Apologies once again for the lack of updates on here. It’s frustrating
really, as the last few months have been the most eventful of my life
– it would have been nice to have kept a record of my thoughts
as everything was happening. But there just wasn’t time or I didn’t
have the energy or I don’t know what. But – since I last
posted in here I’ve become a father and the HDIF comp has been
finished, delivered to me, and posted out to the press and people who
bought presale copies online. And there’s been no less than ten
HDIF events…! Phew! I’m going to do my best to go back over
them one by one, but bear with me. It’s all a bit of a blur right
OK, here we go.
June 2nd: HDIF in Brixton, with Sandy and Karren from the Stolen Wine
Social as our guests. A great night – very much back to the old
school, a private night with friends, my favourite kind of HDIF. Karren
and Sandy turned in an excellent set, and I ended the night with twenty
minutes of indiepop seven inches, back to back. Lots of fun!
June 8th: HDIF Presents, with Sportique/Salty Pirates/The Ghosts/The
Cut-Outs. A boiling hot day, just before the start of the World Cup.
I remember turning up to find the Salty Pirates sitting on one of the
tables outside the Windmills, looking happy with their pints. Apparently
it had been pretty cold back home in Sweden, so they were overjoyed
with the sun – they were making a whole weekend of it and their
holiday had clearly started already.After the Cut-Outs’ garage
pop and Matthew from The Ghosts’ solo slot (the rest of his band
didn’t turn up…!!), the Salty Pirates were as fantastic
as I’d hoped they be – a rush of energy and charm and excitement,
as a lovely a band as they were as people. Sportique closed the show
with a great set, and a nice tribute to Nikki Sudden who had just died.
A brilliant night.
June 10th: HDIF in Oxford, with Dr David Kennedy from Rollercoaster
as our DJ. I did opne of the stupid things that I manage to do every
so often at HDIF. I took the memory card out of the camera to download
the pics from the gig and then forgot to put it back in – but
because I’d been taking some pics successfully at the start of
the night, going straight onto the internal memory, I became convinced
that the memory card must have fallen out. So I spent half of the night
scouring the decks and the ground, with the help of quite a few people,
looking for a memory card that was at home all along. Doh doesn’t
even begin to cover it. Even so, it was another great night at the Jericho.
A cool set from David and lots of dancing, despite the competition of
the world cup!
June 17th, HDIF at the Phoenix, with Darren Hayman of Hefner. The big
one – our return to the Phoenix after our short stay at Nambucca.
The first HDIF on a Saturday night in central London, on a sweltering
day, in the middle of the world cup. To say I was a little nervous was
an understatement – would people want to come out on a Saturday
night? Maybe HDIF was a Friday night club and it was going to be a huge
disaster. And wouldn’t the allure of beer gardens and footie be
too much? In fact, it turned out that the latter two worked in my favour.
As everywhere had been quiet during the hot weather and the tournament,
the venue said they’d understand if the turn out was low. And
to begin with, there was no one there. But slowly the venue started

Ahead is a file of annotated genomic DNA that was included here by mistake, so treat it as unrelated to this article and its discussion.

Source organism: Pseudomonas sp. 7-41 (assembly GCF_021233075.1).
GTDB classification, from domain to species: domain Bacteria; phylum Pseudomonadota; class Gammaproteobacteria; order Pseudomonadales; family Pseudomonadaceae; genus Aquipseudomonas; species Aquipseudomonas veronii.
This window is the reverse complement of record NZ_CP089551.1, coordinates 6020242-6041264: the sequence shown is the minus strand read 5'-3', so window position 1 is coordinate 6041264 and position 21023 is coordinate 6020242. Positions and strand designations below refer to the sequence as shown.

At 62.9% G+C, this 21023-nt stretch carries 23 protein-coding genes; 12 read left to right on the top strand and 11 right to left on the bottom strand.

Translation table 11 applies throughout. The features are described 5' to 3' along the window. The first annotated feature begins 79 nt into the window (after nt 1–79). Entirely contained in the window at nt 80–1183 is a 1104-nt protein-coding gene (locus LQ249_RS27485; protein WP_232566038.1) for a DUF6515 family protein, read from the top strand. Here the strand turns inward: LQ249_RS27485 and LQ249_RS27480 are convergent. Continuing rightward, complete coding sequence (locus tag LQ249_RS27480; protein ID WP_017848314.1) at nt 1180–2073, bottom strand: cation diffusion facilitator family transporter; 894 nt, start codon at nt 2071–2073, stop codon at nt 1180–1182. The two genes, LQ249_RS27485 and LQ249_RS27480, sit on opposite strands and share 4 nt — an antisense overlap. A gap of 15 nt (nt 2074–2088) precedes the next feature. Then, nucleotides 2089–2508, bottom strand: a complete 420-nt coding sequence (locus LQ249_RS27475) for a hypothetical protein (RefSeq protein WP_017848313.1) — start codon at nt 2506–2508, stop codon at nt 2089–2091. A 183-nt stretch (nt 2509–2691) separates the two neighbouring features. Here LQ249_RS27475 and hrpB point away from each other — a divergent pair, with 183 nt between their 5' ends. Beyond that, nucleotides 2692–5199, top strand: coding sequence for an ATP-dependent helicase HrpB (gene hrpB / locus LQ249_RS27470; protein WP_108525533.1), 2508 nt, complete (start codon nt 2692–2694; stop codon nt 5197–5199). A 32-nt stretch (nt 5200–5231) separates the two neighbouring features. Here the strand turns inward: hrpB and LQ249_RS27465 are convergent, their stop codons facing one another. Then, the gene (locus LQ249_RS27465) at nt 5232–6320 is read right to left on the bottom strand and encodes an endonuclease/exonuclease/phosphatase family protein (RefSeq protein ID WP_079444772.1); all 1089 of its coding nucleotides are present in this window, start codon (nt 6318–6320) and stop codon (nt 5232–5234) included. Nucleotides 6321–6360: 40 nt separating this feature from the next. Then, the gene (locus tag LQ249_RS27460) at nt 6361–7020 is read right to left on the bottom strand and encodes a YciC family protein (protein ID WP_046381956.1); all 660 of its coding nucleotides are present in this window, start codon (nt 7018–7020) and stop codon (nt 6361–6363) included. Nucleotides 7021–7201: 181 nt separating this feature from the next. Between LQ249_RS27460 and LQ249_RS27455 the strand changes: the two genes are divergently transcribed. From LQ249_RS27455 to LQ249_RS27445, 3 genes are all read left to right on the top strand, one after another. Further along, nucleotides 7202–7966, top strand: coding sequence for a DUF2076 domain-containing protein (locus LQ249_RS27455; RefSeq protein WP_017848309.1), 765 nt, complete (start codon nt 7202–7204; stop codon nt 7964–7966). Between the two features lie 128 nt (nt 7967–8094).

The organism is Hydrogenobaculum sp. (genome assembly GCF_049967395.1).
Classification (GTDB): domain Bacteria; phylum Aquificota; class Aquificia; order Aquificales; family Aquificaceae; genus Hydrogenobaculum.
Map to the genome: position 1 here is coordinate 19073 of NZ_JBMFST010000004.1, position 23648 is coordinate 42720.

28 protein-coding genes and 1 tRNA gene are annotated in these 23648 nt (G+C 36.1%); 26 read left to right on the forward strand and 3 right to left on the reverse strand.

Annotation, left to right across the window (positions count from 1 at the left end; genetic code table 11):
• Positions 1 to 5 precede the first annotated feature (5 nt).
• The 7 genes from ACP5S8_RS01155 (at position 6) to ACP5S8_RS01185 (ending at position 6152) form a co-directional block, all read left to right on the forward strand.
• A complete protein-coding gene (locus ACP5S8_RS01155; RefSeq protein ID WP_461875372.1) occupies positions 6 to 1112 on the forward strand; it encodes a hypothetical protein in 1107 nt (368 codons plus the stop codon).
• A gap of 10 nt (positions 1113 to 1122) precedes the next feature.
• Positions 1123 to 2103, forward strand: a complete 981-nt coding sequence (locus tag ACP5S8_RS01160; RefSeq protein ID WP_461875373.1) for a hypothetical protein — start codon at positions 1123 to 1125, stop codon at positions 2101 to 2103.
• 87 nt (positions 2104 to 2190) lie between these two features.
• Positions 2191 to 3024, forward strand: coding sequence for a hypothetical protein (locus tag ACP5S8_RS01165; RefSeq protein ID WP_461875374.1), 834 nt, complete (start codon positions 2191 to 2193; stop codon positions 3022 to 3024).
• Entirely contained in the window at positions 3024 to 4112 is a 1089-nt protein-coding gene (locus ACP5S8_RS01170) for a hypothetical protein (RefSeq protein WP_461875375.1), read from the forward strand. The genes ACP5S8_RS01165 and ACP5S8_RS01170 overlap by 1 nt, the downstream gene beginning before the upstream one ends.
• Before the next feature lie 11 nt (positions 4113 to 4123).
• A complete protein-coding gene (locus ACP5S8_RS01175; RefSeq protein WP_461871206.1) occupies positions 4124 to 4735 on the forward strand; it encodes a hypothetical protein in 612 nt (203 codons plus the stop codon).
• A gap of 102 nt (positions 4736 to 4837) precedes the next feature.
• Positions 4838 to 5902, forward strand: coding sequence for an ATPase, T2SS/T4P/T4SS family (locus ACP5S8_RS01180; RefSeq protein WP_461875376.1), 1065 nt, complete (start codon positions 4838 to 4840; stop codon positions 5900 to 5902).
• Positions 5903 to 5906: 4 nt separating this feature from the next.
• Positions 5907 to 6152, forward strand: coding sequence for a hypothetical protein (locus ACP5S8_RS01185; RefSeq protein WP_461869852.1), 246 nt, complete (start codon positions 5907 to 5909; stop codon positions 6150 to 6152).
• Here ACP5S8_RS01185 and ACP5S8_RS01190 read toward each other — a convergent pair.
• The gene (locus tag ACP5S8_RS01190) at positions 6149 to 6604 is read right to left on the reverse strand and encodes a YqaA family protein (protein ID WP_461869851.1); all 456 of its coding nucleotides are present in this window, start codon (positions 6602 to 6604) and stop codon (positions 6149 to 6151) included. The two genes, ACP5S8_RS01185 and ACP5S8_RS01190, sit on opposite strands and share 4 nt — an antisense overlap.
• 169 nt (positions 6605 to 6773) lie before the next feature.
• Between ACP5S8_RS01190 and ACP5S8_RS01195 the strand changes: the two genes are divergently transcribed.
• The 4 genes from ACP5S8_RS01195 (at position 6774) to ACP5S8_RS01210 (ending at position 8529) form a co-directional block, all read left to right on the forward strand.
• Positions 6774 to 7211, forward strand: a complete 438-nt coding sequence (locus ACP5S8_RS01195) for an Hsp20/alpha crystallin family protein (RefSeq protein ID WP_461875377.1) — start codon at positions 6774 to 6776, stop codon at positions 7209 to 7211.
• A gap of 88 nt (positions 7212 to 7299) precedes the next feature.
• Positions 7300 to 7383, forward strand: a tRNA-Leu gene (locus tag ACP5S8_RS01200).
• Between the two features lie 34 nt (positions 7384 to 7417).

to fill up and come midnight we were at capacity. Phew…!! And
it was a fantastic night. A lovely atmosphere, none of the sound problems
we had at Nambucca, and a huge sense of relief that HDIF was back on
track. I especially enjoyed Frankie going "Is this the remit breaker?"
every twenty minutes or so. I think his shortlist was:
"Subterranean Homesick Blues" - first airing for that, and
was a great song for dancing. Can't be the remit breaker though - if
I play the Byrds, then Dylan's got to be in too.
"Another Girl Another Planet" - probably should be a remit
breaker, except I used to play it fairly regularly in the early days
"Freakscene" - the actual remit breaker, and possibly less
of a remit breaker than either of the above...! Sounded great.
The closing triple of "Judy And The Dream Of Horses", "Good
Vibrations" and "This Charming Man" was fun too.
June 30th: A one off night at the Buffalo Bar, called Seven And Seven
Is. The idea was to play seven inch singles only, with people bringing
along seven inches for me to play, and it went like a dream, after a
dodgy start where only one of the decks at the Buffalo Bar was working.
It was also the most drunken HDIF-type thing for quite some time –
and that’s saying something. Here’s what I posted on the
HDIF messageboard the morning (afternoon?) after:
“Thanks for coming along to this everyone - a strange, rather
messy, often confusing night that I had hardly any control over. Usually
with HDIF, I can read how it's all going and then decide what song to
play next - this time, I just had to see what people had brought and
rifle through my random selection of sevens to see what could fit. I
was very pleased to play "My One Desire" though. Just what
London needs - a Stray Cats b-side. But I love it. One of my all-time
Thanks to the Archduke and Bobby-Jean for their set. Hearing SLGTM wafting
up the stairs as I was chatting to Kez was one of my highlights of the
night. Oh, and....if anyone was baffled by the start of the night, the
left hand deck was broken. A bit of problem when you're only playing
seven inch records. So I had to alternate between the right deck and
the one CD I had with me - the HDIF comp - until my decks turned up
in a cab from Brixton. Only took two hours. Still, a fun night. It was
nice to be back at the Buffalo Bar.”
July 7th: Canterbury Arms, with Phil Wilson of the Junes Brides as
guest DJ. A great night, one of the best I think. A mad mixture of stuff,
everyone up for dancing, the pile of shoes at the side of the dancefloor
(!!!!), a bout of crossdressing from two people (who swapped skirt and